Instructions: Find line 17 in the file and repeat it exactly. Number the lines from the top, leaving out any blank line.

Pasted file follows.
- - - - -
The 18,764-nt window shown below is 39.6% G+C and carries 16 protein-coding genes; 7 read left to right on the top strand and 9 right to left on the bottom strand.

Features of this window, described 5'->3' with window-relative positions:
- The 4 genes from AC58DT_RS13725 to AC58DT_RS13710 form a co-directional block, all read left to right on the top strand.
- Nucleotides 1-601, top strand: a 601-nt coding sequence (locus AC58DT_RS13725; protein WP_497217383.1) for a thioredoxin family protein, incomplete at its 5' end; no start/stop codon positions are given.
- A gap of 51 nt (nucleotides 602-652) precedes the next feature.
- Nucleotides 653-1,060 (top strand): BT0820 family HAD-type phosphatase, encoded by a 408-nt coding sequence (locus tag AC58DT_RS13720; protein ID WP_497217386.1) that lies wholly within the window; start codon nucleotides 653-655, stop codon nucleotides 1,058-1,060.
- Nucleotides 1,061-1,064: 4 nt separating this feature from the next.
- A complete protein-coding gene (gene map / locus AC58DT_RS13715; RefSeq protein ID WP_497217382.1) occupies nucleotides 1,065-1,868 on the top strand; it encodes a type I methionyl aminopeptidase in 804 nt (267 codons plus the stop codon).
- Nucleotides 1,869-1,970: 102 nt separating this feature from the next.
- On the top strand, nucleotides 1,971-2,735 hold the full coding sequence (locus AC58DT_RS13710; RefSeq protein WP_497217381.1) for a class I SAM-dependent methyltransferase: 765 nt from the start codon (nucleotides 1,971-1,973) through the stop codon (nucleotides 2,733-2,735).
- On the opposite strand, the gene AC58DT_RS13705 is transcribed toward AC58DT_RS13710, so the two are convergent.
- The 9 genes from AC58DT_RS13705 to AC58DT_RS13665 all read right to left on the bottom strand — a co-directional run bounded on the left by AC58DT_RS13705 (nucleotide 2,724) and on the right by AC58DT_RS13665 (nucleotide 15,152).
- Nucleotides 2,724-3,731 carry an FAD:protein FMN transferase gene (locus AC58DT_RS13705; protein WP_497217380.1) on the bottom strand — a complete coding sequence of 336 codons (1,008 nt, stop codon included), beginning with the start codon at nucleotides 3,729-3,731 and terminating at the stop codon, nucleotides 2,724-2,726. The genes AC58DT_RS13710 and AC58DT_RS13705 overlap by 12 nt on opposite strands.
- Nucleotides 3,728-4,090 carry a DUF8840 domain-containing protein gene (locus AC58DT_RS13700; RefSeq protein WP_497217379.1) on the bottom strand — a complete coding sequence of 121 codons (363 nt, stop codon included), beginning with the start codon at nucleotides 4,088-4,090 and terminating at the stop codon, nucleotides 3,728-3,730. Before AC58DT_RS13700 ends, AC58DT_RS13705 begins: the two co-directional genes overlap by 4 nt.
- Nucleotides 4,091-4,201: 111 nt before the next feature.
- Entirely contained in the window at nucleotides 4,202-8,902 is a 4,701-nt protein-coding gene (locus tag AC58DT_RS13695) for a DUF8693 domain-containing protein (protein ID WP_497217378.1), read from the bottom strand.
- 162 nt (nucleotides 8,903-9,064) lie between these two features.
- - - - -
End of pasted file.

- 162 nt (nucleotides 8,903-9,064) lie between these two features.